The Minnesota Timberwolves were due, let’s say, and it’s quite normal to split a home-and-home with a formidable team like the Bucks. Friday night’s showing, though, represented the final in 11 quarters of sustained listless and uncaring play by the Bulls. The die-hards, it appears, were fully represented by the home crowd on Friday.
Couple that with uneasiness (and the move to want to fit in) from the fair-weather types in the lower bowl, and you have a whole bunch of boos.
Dwyane Wade is from Chicago, but it’s going to take some time for his own city to warm to the Chicagoan as a Chicago Bull. Not just because his Miami Heat battled the Bulls in four different postseason contests from 2006 through 2013, either. It’s because he’s still a new face on a new team. The town you lived in from 1982 through 2003 doesn’t matter much to that particular town when you’re taking off plays for that town’s team.
Chicago isn’t supposed to love the guy that doesn’t even have two months in with his new team, and they certainly shouldn’t be expected to stay silent in the face of what took place on Friday. Whether the context of the three-game swoon was a point of knowledge for the booing fan, or just a lucky happenstance that allowed for the razz.
The Bulls always gave off the whiff of a team constructed in a huff. To glom on to big assist-guy Rajon Rondo after saying goodbye to Derrick Rose and Joakim Noah, almost haughtily pairing him with Wade. And D-Wade was only available because he and Pat Riley weren’t getting along.
Miami Heat president Riley appears to have committed to his lacking lot in NBA life a little earlier than his former co-champion:
“We’re dealing with that word that you hate to use — that we have to rebuild,” Riley told WQAM’s Joe Rose on his radio show Wednesday morning.
“You can use that word rebuild.”
The Bulls cannot.
They have (what I’m apparently the only one that sees – thanks a lot, guys) MVP candidate Jimmy Butler to surround in his prime, hence the team’s understandable move to stave off a full-on rebuild in the wake of the farewell to the Rose/Noah era. Diving in with Wade and Rondo – immediately creating the worst defensive backcourt in the NBA in the process – as part of an upset bid for the top is an expensive gamble that many Bulls fans don’t want to sit through, as they wait out what they see is its inevitable collapse.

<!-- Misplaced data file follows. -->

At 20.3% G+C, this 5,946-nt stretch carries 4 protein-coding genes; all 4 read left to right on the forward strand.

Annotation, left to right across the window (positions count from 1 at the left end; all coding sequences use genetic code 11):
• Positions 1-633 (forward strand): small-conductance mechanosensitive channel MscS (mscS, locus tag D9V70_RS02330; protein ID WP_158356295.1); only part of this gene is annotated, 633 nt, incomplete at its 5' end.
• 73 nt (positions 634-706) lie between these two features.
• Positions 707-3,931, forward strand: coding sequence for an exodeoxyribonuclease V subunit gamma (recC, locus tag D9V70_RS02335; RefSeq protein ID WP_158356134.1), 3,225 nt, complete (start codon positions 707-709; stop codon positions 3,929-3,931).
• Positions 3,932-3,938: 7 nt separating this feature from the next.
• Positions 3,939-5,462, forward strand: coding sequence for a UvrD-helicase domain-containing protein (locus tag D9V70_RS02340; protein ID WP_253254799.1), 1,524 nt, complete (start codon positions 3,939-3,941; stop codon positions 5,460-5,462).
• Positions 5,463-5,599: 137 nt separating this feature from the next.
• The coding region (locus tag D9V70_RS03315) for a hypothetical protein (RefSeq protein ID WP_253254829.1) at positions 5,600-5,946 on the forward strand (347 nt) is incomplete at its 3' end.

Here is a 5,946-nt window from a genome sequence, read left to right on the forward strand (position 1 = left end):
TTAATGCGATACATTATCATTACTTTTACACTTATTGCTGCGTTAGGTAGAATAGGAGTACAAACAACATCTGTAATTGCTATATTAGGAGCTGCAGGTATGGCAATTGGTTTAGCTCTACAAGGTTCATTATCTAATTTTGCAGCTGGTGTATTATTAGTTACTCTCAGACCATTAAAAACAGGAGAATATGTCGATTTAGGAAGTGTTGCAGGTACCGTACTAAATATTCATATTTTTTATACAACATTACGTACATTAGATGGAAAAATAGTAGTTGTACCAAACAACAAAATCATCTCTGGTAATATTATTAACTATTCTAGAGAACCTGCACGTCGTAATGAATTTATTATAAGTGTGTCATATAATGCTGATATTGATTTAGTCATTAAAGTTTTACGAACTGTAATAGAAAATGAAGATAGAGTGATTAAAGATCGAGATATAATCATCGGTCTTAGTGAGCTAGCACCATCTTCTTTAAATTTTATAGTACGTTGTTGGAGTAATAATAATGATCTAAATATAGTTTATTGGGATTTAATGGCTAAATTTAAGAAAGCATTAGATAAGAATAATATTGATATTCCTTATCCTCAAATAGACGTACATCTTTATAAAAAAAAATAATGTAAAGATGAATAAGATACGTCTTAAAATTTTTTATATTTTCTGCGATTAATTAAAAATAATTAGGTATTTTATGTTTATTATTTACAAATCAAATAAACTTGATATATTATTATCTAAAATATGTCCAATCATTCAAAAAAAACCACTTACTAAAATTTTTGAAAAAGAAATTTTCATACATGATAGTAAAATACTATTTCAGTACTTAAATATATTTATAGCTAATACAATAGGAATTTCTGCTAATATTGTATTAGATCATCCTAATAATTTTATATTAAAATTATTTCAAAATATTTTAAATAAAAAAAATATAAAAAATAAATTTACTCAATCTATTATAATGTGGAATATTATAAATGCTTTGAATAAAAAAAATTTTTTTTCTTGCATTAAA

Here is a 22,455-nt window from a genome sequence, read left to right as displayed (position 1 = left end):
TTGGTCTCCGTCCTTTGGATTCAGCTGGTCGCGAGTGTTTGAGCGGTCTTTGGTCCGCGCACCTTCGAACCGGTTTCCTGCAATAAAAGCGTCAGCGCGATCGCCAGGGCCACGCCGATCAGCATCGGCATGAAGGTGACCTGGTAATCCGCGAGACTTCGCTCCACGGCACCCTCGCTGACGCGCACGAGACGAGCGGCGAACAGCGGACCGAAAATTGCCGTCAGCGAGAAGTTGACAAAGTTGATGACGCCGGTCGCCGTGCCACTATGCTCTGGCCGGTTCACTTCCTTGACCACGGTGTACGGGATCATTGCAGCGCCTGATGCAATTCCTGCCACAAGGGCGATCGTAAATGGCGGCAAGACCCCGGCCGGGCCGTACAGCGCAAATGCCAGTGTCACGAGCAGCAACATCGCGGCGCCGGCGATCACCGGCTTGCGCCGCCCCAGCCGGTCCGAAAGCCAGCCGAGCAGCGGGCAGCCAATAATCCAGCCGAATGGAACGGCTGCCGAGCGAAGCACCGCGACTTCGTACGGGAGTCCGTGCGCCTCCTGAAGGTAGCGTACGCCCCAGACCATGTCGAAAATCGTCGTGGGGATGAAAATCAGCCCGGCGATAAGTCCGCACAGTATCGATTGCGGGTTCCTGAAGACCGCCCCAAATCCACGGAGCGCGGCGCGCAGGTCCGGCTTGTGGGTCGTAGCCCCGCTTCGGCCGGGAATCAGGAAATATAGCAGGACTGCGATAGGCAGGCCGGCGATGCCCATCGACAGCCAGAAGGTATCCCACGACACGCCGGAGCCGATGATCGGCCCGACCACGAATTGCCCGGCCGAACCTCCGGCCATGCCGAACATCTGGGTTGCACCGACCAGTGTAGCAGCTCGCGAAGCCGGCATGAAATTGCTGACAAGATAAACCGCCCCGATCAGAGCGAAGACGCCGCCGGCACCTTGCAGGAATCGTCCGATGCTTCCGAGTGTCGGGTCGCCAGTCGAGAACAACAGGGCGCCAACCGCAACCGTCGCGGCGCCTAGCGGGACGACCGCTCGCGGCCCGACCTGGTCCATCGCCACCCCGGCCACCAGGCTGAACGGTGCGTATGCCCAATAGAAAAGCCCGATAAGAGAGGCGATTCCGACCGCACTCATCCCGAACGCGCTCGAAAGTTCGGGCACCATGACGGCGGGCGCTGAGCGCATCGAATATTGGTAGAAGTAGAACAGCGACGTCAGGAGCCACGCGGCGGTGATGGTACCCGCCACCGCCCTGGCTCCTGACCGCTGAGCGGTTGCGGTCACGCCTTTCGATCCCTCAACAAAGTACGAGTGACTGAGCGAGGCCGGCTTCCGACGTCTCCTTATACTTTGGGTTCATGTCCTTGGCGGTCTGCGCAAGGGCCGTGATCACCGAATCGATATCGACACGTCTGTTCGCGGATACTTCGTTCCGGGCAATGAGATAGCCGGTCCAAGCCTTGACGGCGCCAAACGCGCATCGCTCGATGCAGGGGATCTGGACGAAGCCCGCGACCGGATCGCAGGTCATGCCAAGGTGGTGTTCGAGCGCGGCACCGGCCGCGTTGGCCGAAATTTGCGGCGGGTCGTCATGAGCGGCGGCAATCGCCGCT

Dwyane Wade’s Bulls don’t get a win and a half for beating the Cavaliers in Chicago and a Spurs team that missed an unending series of wide open shots. Dwyane Wade’s Bulls are supposed to compete – not play evenly, just compete – for at least half of the team’s combined 96 minutes against Milwaukee, and a home blowout win over a bickering Detroit Pistons squad doesn’t change anything. All it does is remind us of what the Bulls, those well-heeled Bulls, are supposed to do.
Do young guys understand how hard they have to play every night? Wade: "Not yet. We're proving that. When we're desperate, we show it."
— Chuck Garfien (@ChuckGarfien) December 21, 2016
Fans can tell. And you’re not often desperate.
Nobody gets a honeymoon simply for signing a contract. Booing isn’t exactly involuntary, but Chicago fans shouldn’t be expected to turn the other cheek when faced with play like the Bulls gave them last week.